Here’s how the 2024 solar eclipse will benefit Texas

On Monday, parts of the Lone Star State will experience a once-in-a-lifetime event with the total solar eclipse. With that, comes an influx of tourists, which Texas officials believe will positively impact the state’s economy.

The Texas Comptroller said Wednesday that experts predict the solar eclipse will generate an economic impact of more than $200 million statewide. 

The event, which NASA says won’t occur again for another 20 years, had visitors booking hotels, vacation rentals and RV parks in or near the path of totality months in advance. The Great American Eclipse reports 1.1 million out-of-state visitors are expected to make a stop in Texas on April 8. 

Did you know? The solar eclipse will begin near Eagle Pass at around noon and end at Texarkana around 3 p.m., passing through small towns like Kerrville and big cities like Austin and Dallas along the way.

So, what about Texas’ state parks? Texas Parks and Wildlife reports 27,229 total overnight and day-use reservations at the 31 state parks in the path of totality on April 8. 

While only 35% of the state’s 88 state parks will be in the eclipse’s path, they account for more than 85% of total overnight and day-use reservations for the entire Texas state park system, the department said. The event is so popular that only four parks still had availability as of April 3.

Local governments in eight counties have issued disaster declarations for the day of the eclipse in anticipation of the large crowds expected to show up that day.

Source: Texas Parks and Wildlife

These local declarations are a practical planning tool, allowing local leaders to more easily coordinate emergency response with the state and to require people organizing eclipse parties in unincorporated parts of the county to register their events.

A Llano representative, meanwhile, told the Texas Tribune that the city is viewing the solar event as an opportunity, and hopes that local businesses, hotels and restaurants will experience an economic boost.

Did you know? The last time Texas saw a total solar eclipse was in the summer of 1878. Reporters from the Fort Worth Daily Democrat wrote that citizens were encouraged to observe the eclipse using a piece of “lightly smoked” glass as a viewing protector and then report their findings.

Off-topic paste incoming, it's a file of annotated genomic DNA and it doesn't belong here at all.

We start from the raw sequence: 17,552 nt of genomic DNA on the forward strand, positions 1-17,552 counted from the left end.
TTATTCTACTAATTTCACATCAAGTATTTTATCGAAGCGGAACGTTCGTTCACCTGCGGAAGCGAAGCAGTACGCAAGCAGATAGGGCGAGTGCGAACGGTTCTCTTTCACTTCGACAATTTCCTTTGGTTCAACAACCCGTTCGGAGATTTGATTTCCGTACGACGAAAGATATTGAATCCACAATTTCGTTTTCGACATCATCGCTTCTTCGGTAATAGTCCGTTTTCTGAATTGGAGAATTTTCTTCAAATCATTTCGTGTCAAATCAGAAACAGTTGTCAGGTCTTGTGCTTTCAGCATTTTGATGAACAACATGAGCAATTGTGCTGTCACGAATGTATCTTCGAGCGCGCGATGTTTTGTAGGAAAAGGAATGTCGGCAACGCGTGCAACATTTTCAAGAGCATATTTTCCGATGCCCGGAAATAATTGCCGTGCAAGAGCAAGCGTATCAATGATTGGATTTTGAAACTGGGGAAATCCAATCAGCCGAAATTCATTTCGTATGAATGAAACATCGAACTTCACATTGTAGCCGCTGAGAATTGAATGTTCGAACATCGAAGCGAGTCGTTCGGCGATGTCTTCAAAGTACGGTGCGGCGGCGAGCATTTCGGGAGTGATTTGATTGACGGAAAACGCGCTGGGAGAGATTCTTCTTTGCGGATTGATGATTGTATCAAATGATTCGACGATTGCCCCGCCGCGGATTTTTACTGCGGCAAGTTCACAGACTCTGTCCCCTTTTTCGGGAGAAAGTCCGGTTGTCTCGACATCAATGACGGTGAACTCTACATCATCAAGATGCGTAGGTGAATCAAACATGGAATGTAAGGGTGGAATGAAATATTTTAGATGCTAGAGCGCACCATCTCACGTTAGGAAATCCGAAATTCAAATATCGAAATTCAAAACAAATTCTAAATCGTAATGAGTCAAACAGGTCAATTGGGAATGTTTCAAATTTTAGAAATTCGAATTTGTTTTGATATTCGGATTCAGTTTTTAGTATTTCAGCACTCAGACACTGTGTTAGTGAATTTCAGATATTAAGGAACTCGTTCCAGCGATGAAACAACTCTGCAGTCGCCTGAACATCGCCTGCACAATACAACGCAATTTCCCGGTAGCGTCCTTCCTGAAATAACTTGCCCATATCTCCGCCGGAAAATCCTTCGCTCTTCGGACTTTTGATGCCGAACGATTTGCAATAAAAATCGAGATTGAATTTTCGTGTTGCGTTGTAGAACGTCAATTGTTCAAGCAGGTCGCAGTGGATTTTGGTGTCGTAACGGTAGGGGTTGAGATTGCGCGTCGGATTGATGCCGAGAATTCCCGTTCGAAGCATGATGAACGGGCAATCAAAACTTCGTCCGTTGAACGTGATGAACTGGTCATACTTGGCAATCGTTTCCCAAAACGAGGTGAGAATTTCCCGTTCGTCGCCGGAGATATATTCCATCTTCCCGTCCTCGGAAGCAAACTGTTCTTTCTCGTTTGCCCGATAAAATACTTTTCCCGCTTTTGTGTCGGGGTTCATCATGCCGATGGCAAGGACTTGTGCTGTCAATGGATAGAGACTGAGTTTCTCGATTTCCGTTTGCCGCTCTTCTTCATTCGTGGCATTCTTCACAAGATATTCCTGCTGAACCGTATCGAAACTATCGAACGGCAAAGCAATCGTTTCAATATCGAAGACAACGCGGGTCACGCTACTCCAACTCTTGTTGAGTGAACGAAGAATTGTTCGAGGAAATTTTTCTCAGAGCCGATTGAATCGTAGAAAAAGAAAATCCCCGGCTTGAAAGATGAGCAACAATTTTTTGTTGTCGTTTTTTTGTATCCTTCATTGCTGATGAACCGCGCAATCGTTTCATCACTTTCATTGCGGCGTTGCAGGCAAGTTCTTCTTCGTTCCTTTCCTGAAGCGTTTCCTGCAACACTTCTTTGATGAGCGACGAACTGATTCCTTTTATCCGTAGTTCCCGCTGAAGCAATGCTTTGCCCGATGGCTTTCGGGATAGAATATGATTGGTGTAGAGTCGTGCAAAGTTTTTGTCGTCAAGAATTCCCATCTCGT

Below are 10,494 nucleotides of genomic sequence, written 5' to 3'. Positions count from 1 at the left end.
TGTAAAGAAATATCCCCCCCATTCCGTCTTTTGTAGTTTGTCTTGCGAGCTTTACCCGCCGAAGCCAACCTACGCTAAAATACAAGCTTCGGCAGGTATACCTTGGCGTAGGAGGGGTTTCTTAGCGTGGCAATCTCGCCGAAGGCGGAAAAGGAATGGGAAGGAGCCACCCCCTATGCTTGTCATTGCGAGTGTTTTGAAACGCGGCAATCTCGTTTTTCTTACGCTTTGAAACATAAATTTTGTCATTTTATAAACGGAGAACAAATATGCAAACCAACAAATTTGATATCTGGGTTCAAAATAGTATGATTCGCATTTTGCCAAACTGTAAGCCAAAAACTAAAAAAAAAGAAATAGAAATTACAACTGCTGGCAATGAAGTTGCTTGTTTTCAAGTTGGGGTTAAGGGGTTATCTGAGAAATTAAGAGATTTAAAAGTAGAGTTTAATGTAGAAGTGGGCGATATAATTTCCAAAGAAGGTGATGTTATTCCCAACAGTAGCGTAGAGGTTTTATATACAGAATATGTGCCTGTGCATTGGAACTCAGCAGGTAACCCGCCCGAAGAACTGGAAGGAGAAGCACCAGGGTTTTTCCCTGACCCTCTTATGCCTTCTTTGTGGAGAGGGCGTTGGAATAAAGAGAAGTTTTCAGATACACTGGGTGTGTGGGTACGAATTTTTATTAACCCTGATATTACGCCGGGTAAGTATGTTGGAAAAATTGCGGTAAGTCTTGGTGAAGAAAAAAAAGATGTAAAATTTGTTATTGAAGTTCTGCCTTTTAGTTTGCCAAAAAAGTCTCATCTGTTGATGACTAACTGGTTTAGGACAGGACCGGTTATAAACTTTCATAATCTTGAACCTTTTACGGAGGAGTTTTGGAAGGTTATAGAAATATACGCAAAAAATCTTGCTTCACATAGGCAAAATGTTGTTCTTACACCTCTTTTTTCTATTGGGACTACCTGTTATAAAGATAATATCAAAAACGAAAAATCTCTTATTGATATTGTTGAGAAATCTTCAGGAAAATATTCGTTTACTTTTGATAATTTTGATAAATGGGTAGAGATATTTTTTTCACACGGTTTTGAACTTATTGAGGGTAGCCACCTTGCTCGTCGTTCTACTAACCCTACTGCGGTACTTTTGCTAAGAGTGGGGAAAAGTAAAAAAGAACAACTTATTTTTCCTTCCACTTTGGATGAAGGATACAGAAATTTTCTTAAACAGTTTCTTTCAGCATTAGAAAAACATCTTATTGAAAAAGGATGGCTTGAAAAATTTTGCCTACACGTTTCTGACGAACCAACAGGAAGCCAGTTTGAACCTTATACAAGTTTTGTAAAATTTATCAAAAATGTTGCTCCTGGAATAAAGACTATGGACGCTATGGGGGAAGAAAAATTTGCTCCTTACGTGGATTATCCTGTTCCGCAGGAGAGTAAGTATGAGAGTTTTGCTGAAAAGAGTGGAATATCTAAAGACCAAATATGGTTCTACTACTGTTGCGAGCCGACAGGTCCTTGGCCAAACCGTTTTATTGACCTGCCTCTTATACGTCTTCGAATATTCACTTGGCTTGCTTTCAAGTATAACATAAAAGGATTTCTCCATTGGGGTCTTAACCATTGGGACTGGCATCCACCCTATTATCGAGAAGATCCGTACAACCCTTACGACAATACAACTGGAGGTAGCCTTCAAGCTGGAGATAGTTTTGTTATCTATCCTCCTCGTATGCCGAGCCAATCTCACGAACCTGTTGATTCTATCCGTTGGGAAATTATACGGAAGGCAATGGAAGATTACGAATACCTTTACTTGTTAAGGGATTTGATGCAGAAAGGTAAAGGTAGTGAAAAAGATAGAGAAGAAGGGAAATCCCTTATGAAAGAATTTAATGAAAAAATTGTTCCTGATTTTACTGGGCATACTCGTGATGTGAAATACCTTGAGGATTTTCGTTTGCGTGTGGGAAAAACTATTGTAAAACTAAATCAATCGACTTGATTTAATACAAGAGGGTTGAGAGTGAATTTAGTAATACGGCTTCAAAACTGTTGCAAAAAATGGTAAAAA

Source: Texas Parks and Wildlife

Airbnb reports a 600% increase over the same time period in 2023 in searches for listings in Texas for the solar eclipse weekend, an Airbnb representative told Texas Monthly

The eclipse isn’t just good business for the hospitality industry, it’s good for portable toilet companies. KUT Austin reports Central Texas companies that rent portable toilets have experienced “historic demand for their products” as people plan eclipse parties.

One company told the news station demand hadn’t been this high since Winter Storm Uri in 2021.

But what about the science of it all? During the eclipse, NASA will conduct its own research on the solar corona, which is the outermost part of the sun’s atmosphere, to advance our understanding of thermodynamics.

Axios Houston reports the space agency will use two WB-57 jets to chase the eclipse path and have 35 volunteer teams across the path of totality to capture videos of the sun’s corona using special cameras that measure the polarization of light.

The overall goal is to better understand why the atmosphere of the sun is hotter than its surface and help scientists measure the strength of the sun’s solar wind.

One expert told the Texas Tribune that the eclipse will be a “visceral” or “whole body experience.” We hope Texans not only take the time to fully take in this event but that they benefit from the economic opportunity the eclipse is creating.